GERAGHTY: I think we want people flying that are healthy. And I think, you know, there're questions around whether temperature checks can actually identify whether an asymptomatic person has a coronavirus. Temperature checks are good just to ascertain whether somebody has an illness and potentially should be flying.
Our perspective is there needs to be a global industry solution for this. Different standards for different airlines is going to be challenging for the traveling public. If you show up in an airport and one airline does temperature checks one way and another does it way, that's just hard for consumers. And so our recommendation is for the government to step in and handle that service.
HILL: And are you getting any indication from the government that that is in the works?
GERAGHTY: You know, we've been working with all of the government agencies, the TSA, FAA, and they've been great partners through this. And this is an evolving conversation.
Just eight weeks ago, the coronavirus sort of came upon this industry. And so there's a lot of things happening, a lot of policies changing and a lot of evolution in this space, particularly as shelter-in-place orders are lifted and customers start traveling in many cases because they need to and haven't for quite some time.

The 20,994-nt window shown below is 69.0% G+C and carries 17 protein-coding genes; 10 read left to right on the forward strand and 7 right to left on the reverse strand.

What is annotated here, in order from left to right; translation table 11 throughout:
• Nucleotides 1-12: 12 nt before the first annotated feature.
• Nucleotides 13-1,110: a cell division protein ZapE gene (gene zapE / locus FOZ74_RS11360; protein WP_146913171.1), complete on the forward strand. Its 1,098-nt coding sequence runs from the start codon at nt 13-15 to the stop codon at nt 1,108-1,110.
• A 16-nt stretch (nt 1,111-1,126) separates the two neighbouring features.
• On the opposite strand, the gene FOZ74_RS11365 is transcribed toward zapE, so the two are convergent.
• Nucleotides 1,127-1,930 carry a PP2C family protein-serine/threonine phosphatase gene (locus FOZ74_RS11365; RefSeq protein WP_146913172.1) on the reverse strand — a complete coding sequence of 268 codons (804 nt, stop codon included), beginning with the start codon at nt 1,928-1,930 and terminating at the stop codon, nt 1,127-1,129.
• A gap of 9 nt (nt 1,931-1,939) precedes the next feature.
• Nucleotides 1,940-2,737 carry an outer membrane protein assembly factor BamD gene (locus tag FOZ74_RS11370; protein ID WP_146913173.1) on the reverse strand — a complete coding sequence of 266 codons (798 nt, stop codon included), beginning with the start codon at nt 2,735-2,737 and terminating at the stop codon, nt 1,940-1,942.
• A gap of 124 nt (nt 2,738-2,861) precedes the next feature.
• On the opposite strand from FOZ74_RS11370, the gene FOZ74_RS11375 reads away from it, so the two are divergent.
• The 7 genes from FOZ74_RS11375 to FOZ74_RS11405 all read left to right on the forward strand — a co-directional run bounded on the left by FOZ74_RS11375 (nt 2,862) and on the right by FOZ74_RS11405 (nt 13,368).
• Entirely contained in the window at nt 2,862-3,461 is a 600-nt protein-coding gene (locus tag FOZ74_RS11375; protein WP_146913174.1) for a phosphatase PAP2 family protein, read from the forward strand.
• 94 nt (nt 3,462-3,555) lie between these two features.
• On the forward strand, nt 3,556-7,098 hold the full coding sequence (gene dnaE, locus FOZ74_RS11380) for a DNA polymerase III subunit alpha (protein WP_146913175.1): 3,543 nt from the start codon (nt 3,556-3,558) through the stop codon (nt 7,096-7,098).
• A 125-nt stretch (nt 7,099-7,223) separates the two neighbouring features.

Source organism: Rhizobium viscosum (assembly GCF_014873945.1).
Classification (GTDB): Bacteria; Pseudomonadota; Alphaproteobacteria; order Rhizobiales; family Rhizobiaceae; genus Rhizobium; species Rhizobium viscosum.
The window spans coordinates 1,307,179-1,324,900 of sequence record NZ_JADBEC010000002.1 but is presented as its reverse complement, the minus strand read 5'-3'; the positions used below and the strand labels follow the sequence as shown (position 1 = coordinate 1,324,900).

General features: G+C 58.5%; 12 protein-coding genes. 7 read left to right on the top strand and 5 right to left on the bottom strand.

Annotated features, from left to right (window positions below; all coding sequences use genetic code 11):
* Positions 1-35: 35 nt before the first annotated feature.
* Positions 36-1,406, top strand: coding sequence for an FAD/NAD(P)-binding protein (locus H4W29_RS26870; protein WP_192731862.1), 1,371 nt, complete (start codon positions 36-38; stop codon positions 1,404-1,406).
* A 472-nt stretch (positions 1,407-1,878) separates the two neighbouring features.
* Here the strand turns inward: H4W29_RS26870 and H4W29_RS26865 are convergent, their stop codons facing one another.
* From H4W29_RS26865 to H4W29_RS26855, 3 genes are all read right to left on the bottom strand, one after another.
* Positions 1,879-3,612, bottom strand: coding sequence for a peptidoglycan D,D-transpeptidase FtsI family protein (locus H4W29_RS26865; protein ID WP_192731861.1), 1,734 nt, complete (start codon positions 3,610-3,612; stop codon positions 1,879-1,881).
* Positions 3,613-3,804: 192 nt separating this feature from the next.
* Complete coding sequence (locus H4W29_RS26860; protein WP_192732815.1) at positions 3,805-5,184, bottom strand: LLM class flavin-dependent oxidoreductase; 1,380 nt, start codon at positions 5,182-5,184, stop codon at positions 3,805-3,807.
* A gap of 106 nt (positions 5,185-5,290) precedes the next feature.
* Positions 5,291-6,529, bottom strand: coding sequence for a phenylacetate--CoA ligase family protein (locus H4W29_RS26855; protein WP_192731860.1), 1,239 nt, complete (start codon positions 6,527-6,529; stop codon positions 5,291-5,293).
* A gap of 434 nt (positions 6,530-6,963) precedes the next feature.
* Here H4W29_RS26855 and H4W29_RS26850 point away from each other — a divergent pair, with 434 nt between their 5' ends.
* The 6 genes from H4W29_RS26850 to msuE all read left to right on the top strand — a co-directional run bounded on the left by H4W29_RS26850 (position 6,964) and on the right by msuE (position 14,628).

And so I think a lot will be changing in the next few weeks around what industry are going to do and more importantly, I think, what the nationwide standard should be and whether the government will be stepping in and setting some of those nationwide requirements.
HILL: And we'll be looking for that.
Meantime, some of the other measures that you're taking, removing that middle seat, is that enough, do you think? Because, obviously, that's not -- I've sat in those seats. They are definitely not six feet across, as we know. In terms of not only health, but also alleviating concerns for your passengers, do you think other changes may need to be made in terms of configuration on a plane?
GERAGHTY: Yes. I mean, I think right now we're focused on how do we identify number of areas that we'll give customers' confidence to travel again. We're thinking about it in terms of safety from the ground up. On a JetBlue flight, we're working towards having a free seat available to every customer that wants to have an available seat next to them.
But we're also, first, to introduce masks on board and requiring facial coverings for customers to wear to help with social distancing when that can't be maintained. You know, we've enhanced our cleaning services across our facilities, across our aircraft, service touch points.